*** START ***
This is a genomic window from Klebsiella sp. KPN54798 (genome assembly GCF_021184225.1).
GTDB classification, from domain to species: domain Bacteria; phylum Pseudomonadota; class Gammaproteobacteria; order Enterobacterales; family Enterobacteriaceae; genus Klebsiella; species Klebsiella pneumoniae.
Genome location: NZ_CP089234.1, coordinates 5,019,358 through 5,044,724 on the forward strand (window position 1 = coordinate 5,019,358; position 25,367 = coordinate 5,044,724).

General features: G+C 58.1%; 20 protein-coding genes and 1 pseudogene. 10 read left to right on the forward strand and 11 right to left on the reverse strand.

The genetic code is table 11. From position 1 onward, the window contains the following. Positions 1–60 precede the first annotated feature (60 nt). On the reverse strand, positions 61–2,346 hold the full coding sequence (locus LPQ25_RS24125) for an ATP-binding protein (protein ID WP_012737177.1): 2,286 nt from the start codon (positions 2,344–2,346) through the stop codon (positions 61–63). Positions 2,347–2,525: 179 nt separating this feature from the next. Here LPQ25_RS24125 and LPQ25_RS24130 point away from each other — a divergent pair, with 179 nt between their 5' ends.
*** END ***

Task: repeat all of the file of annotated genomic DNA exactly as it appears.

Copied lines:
This is a genomic window from Klebsiella sp. KPN54798 (genome assembly GCF_021184225.1).
GTDB classification, from domain to species: domain Bacteria; phylum Pseudomonadota; class Gammaproteobacteria; order Enterobacterales; family Enterobacteriaceae; genus Klebsiella; species Klebsiella pneumoniae.
Genome location: NZ_CP089234.1, coordinates 5,019,358 through 5,044,724 on the forward strand (window position 1 = coordinate 5,019,358; position 25,367 = coordinate 5,044,724).

General features: G+C 58.1%; 20 protein-coding genes and 1 pseudogene. 10 read left to right on the forward strand and 11 right to left on the reverse strand.

The genetic code is table 11. From position 1 onward, the window contains the following. Positions 1–60 precede the first annotated feature (60 nt). On the reverse strand, positions 61–2,346 hold the full coding sequence (locus LPQ25_RS24125) for an ATP-binding protein (protein ID WP_012737177.1): 2,286 nt from the start codon (positions 2,344–2,346) through the stop codon (positions 61–63). Positions 2,347–2,525: 179 nt separating this feature from the next. Here LPQ25_RS24125 and LPQ25_RS24130 point away from each other — a divergent pair, with 179 nt between their 5' ends.